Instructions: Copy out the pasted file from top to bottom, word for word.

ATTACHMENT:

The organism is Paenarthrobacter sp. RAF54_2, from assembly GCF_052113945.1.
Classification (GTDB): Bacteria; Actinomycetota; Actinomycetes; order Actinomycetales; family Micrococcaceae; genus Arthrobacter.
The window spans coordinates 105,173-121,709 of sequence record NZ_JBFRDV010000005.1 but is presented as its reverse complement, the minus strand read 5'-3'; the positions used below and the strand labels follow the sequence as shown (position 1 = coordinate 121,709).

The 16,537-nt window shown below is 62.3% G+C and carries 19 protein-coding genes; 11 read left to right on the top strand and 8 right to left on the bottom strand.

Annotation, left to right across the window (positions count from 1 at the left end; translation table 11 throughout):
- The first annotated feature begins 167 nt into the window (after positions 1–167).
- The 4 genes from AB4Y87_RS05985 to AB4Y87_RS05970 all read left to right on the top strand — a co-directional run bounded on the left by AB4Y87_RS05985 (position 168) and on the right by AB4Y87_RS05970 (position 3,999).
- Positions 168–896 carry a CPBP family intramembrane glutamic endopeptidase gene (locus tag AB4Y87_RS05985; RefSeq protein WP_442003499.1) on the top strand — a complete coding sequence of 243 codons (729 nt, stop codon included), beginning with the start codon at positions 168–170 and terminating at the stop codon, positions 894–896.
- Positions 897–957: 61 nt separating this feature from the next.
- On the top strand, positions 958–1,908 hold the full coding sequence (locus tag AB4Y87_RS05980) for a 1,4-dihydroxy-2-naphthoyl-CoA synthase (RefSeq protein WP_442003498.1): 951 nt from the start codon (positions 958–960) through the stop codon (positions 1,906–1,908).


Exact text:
The organism is Paenarthrobacter sp. RAF54_2, from assembly GCF_052113945.1.
Classification (GTDB): Bacteria; Actinomycetota; Actinomycetes; order Actinomycetales; family Micrococcaceae; genus Arthrobacter.
The window spans coordinates 105,173-121,709 of sequence record NZ_JBFRDV010000005.1 but is presented as its reverse complement, the minus strand read 5'-3'; the positions used below and the strand labels follow the sequence as shown (position 1 = coordinate 121,709).

The 16,537-nt window shown below is 62.3% G+C and carries 19 protein-coding genes; 11 read left to right on the top strand and 8 right to left on the bottom strand.

Annotation, left to right across the window (positions count from 1 at the left end; translation table 11 throughout):
- The first annotated feature begins 167 nt into the window (after positions 1–167).
- The 4 genes from AB4Y87_RS05985 to AB4Y87_RS05970 all read left to right on the top strand — a co-directional run bounded on the left by AB4Y87_RS05985 (position 168) and on the right by AB4Y87_RS05970 (position 3,999).
- Positions 168–896 carry a CPBP family intramembrane glutamic endopeptidase gene (locus tag AB4Y87_RS05985; RefSeq protein WP_442003499.1) on the top strand — a complete coding sequence of 243 codons (729 nt, stop codon included), beginning with the start codon at positions 168–170 and terminating at the stop codon, positions 894–896.
- Positions 897–957: 61 nt separating this feature from the next.
- On the top strand, positions 958–1,908 hold the full coding sequence (locus tag AB4Y87_RS05980) for a 1,4-dihydroxy-2-naphthoyl-CoA synthase (RefSeq protein WP_442003498.1): 951 nt from the start codon (positions 958–960) through the stop codon (positions 1,906–1,908).